Sampling keys in a Redis cluster

We love Redis here at zulily. We store hundreds of millions of keys across many Redis instances, and we built our own internal distributed cache on top of Redis which powers the shopping experience for zulily customers.

One challenge when running a large, distributed cache using Redis (or many other key/value stores for that matter) is the opaque nature of the key spaces. It can be difficult to determine the overall composition of your Redis dataset, since most Redis commands operate on a single key. This is especially true when multiple codebases or teams use the same Redis instance(s), or when sharding your dataset over a large number of Redis instances.

Today, we’re open sourcing a Go package that we wrote to help with that task: reckon.

reckon enables us to periodically sample random keys from Redis instances across our fleet, aggregate statistics about the data contained in them — and then produce basic reports and metrics.

While there are some existing solutions for sampling a Redis key space, the reckon package has a few advantages:

Programmatic access to sampling results

Results from reckon are returned in data structures, not just printed to stdout or a file. This is what allows a user of reckon to sample data across a cluster of redis instances and merge the results to get an overall picture of the keyspaces. We include some example code to do just that.

Arbitrary aggregation based on key and redis data type

reckon also allows you to define arbitrary buckets based on the name of the sampled key and/or the Redis data type (hash, set, list, etc.). During sampling, reckon compiles statistics about the various redis data types, and aggregates those statistics according to the buckets you defined.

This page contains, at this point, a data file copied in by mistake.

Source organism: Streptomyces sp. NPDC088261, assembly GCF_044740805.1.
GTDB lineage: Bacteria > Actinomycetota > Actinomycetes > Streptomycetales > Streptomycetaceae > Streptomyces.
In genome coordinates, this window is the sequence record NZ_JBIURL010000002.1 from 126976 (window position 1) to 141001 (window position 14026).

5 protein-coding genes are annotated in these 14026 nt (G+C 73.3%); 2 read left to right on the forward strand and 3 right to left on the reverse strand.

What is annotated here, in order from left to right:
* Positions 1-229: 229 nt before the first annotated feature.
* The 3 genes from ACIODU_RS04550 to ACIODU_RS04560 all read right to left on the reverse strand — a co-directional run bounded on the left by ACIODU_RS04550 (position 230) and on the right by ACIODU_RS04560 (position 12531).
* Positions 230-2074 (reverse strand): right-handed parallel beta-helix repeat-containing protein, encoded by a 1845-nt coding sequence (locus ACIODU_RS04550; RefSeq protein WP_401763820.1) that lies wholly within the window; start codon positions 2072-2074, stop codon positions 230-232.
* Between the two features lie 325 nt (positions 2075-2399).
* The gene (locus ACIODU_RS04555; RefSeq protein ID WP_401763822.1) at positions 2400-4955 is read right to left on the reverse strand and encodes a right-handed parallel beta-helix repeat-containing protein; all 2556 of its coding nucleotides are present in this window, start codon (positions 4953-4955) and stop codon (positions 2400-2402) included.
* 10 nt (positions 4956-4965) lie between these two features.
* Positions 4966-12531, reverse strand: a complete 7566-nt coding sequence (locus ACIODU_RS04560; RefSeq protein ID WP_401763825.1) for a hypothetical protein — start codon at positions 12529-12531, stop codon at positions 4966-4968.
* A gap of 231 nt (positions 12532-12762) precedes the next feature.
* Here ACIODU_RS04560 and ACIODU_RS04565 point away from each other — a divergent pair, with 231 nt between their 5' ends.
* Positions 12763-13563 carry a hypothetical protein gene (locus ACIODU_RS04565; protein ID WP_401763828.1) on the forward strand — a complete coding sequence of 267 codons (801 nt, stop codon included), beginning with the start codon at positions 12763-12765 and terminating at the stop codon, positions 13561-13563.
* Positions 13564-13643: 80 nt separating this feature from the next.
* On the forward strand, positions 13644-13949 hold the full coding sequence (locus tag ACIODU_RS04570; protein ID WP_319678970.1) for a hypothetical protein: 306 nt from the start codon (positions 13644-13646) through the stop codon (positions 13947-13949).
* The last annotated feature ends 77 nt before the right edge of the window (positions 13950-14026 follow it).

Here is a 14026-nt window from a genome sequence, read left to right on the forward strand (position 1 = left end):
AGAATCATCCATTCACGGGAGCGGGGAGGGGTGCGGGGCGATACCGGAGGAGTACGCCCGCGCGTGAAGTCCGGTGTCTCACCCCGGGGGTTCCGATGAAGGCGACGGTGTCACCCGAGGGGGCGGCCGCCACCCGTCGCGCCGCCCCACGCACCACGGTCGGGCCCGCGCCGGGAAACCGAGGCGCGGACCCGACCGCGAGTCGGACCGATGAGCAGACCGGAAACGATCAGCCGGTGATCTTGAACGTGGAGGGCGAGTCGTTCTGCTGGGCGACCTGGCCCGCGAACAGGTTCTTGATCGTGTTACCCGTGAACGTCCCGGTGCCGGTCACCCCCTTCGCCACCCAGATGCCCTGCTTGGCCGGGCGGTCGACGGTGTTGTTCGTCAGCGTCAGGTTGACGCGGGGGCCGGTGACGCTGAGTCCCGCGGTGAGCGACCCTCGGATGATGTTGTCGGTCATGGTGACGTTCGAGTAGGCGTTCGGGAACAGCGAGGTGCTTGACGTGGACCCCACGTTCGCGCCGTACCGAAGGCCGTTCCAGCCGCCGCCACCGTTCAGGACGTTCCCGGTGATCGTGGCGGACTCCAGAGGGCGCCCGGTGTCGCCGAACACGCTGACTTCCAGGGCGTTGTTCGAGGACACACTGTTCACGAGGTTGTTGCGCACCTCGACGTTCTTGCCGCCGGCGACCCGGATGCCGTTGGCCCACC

Any type that implements the Aggregator interface can instruct reckon about how to group the Redis keys that it samples. This is best illustrated with some simple examples:

To aggregate only Redis sets whose keys start with the letter a:

func setsThatStartWithA(key string, valueType reckon.ValueType) []string {
  if strings.HasPrefix(key, "a") && valueType == reckon.TypeSet {
    return []string{"setsThatStartWithA"}
  return []string{}

To aggregate sampled keys of any Redis data type that are longer than 80 characters:

func longKeys(key string, valueType reckon.ValueType) []string {
  if len(key) > 80 {
    return []string{"long-keys"}
  return []string{}

HTML and plain-text reports

When you’re done sampling, aggregating and/or combining the results produced by reckon you can easily produce a report of the findings in either plain-text or static HTML. An example HTML report is shown below:


a sample report showing key/value size distributions

The report shows the number of keys sampled, along with some example keys and elements of those keys (the number of example keys/elements is configurable). Additionally, a distribution of the sizes of both the keys and elements is shown — in both standard and “power-of-two” form. The power-of-two form shows a more concise view of the distribution, using a concept borrowed from the original Redis sampler: each row shows a number p, along with the number of keys/elements that are <= p and > p/2